Changes to tariffs under the Renewable Heat Incentive (RHI) have been applauded by the energy-from-waste sector, with industry experts saying ministers have listened to their concerns.
The RHI scheme, the first of its kind in the world, supports commercial and industrial companies and is due to be extended to households in spring.
The changes from the Department of Energy and Climate Change (DECC) include:
- the addition of air source heat pumps, biogas combustion over 200kW, biomass combined heat and power, and the full range of waste feedstocks
- increased tariffs for large biomass
- modification of tariff reduction triggers to boost biomass deployment because of an overall underspend so far
The review followed low levels of uptake for some technologies in the scheme and complaints from the sector, such as the Renewable Energy Association (REA), on how it was performing.
Climate change minister Greg Barker, left, said: “It is vital that we get the level of support right so that the market can invest with confidence, cost reductions can be achieved and the market can grow sustainably.”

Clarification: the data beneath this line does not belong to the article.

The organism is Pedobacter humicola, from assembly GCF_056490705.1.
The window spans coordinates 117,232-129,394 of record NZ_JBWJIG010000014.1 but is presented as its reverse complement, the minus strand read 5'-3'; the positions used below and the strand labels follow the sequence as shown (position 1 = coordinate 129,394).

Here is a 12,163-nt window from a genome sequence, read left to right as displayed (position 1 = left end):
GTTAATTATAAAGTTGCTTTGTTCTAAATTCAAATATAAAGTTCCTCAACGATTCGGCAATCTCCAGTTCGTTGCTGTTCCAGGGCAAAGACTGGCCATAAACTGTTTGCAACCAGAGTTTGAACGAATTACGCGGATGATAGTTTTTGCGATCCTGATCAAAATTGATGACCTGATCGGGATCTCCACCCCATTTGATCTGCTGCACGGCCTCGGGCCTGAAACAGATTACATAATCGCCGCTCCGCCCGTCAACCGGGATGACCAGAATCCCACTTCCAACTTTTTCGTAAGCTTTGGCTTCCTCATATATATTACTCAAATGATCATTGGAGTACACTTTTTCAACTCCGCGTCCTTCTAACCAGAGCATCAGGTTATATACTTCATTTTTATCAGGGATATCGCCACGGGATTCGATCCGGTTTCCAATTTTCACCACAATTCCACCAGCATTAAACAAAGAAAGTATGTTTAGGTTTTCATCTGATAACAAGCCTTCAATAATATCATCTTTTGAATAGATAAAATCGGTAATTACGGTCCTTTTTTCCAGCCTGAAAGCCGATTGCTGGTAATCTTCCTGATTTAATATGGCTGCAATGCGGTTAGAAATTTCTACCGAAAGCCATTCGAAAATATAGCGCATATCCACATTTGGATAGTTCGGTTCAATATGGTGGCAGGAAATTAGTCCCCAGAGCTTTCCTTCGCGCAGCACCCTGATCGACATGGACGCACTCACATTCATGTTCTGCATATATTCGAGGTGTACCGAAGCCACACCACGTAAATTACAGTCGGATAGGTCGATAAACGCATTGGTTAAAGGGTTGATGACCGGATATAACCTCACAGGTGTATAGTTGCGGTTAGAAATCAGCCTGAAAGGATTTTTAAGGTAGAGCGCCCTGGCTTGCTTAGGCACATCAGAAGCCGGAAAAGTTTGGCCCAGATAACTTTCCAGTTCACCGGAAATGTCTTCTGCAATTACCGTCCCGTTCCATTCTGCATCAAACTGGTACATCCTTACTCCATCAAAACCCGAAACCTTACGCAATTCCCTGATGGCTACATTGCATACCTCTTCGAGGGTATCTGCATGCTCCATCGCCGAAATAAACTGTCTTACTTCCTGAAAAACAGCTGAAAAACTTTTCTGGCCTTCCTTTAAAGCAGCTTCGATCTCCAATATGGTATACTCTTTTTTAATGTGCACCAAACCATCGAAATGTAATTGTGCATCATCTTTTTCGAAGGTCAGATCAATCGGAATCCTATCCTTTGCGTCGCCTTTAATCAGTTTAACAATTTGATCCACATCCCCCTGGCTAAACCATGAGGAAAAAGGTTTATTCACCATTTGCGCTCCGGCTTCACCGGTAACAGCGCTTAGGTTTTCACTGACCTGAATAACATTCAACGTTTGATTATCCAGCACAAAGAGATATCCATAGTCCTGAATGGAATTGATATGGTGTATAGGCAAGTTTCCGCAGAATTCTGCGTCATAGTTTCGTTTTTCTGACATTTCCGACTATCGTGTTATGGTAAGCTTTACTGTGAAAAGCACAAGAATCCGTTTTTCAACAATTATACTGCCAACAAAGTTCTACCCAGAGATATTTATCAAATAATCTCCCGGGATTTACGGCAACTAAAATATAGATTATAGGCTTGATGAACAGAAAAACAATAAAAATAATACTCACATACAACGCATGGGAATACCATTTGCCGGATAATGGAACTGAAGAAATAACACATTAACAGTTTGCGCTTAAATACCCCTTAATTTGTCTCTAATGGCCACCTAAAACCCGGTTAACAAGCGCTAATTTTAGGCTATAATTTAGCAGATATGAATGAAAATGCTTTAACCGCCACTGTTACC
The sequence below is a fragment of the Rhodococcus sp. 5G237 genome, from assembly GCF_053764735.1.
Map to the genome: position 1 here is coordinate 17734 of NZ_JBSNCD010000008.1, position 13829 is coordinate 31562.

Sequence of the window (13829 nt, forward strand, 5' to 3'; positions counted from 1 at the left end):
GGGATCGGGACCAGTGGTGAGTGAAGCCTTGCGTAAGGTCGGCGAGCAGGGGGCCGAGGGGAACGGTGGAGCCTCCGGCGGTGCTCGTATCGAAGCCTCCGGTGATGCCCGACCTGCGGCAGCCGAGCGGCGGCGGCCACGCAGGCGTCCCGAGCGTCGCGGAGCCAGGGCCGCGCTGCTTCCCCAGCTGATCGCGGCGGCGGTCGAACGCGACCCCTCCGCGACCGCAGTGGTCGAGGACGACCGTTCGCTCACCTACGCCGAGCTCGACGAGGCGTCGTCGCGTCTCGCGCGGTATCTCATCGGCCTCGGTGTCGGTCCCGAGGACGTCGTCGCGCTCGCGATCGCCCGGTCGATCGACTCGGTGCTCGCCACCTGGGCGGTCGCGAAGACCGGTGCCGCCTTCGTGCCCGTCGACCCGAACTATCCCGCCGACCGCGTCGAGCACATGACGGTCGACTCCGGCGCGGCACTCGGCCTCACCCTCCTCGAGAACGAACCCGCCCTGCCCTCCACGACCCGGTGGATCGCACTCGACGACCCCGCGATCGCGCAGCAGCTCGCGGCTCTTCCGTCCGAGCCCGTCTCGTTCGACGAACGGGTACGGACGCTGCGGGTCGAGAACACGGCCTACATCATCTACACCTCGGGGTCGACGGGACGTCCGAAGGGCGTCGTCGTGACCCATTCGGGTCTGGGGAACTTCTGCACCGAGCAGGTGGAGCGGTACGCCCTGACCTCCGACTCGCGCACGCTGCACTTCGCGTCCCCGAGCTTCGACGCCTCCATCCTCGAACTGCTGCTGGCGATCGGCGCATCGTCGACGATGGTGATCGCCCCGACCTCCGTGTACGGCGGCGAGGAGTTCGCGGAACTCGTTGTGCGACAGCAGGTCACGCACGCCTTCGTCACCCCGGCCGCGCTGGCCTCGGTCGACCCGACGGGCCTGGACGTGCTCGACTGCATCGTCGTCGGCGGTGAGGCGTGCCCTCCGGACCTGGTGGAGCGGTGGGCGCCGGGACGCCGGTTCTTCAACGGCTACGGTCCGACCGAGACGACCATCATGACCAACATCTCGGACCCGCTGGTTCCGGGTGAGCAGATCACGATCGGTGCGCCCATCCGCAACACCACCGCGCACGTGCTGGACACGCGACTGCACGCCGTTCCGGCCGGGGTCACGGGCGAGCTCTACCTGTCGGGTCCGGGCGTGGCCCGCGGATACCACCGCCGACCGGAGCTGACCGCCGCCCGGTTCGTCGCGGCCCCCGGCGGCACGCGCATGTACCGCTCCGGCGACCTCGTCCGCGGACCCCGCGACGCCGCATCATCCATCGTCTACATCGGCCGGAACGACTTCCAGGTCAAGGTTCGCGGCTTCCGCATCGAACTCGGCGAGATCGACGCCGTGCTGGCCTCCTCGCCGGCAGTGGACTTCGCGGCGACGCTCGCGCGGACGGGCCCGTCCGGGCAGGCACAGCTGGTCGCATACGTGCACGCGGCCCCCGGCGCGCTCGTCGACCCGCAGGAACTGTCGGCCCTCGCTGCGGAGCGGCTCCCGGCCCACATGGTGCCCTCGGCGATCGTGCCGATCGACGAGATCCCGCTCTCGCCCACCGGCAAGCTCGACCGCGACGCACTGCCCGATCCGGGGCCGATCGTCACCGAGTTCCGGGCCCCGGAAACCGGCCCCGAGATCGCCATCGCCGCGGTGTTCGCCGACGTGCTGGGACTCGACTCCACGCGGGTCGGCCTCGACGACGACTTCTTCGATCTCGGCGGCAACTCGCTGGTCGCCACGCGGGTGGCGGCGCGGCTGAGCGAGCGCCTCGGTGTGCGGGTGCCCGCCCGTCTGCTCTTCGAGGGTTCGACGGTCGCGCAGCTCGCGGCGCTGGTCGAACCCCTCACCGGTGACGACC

The policy announcement followed consultation on expanding the non-domestic scheme; air to water heat pumps and energy from waste; and a review of the non-domestic scheme early tariff. There have also been calls for evidence relating to bio-propane, large biomass, ground source heat pumps and landfill gas.
REA chief executive Dr Nina Skorupska praised ministers: “Although the scheme has under-performed in its first two years, the Government deserves credit for listening to industry’s concerns and implementing many of the necessary changes.
“Mixed messages from Government have unnerved many in the renewables sector lately, so the RHI announcement gives a timely boost to the green economy.”
Skorupska urged DECC not to make further changes to the RHI so the market could mature.
Charlotte Morton, chief executive of the Anaerobic Digestion and Biogas Association Charlottte Morton specifically welcomed support through the RHI for heat use from biogas projects over 200 kWth.
“This is something we have long called for. Biogas is an extremely low-carbon energy source, and this support will help meet the infrastructure costs to make good use of heat. Although we are disappointed that support will not be available to existing plants which only use some of the heat they currently generate, it is good that those which do not make use of heat at all should now be supported.”
Ministers have also confirmed strike prices for renewable energy Contracts for Difference.